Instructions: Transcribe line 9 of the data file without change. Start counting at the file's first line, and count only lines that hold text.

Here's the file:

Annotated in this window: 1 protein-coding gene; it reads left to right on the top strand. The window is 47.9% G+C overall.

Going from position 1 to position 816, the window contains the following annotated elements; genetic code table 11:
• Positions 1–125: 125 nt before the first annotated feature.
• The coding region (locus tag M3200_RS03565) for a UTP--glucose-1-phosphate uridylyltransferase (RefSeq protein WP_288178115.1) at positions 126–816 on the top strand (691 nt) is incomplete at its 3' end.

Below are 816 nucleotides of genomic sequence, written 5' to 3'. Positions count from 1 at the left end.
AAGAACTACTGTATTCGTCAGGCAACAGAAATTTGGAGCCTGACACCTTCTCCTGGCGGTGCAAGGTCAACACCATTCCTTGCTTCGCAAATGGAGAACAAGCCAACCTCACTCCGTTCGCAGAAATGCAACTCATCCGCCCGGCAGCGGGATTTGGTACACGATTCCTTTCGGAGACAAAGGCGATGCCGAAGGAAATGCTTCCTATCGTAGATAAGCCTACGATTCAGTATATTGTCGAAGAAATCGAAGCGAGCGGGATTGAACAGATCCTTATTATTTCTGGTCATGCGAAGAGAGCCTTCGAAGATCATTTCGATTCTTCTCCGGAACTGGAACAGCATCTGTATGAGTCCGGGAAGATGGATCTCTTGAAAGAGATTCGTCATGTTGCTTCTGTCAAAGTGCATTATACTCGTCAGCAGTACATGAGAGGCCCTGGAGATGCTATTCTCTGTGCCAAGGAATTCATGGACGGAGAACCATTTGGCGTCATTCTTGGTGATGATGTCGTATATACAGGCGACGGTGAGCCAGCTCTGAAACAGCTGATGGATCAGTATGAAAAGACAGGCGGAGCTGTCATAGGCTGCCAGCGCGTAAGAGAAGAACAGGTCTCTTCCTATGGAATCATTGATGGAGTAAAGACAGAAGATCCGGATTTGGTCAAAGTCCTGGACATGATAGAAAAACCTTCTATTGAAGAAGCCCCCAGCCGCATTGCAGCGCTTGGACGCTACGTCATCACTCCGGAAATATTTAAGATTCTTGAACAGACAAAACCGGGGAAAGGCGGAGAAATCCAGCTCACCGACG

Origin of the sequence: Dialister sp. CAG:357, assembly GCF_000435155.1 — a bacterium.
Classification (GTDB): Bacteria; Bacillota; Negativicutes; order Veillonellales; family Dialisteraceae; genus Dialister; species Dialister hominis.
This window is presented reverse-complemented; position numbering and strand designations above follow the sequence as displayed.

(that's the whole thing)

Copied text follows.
This window is presented reverse-complemented; position numbering and strand designations above follow the sequence as displayed.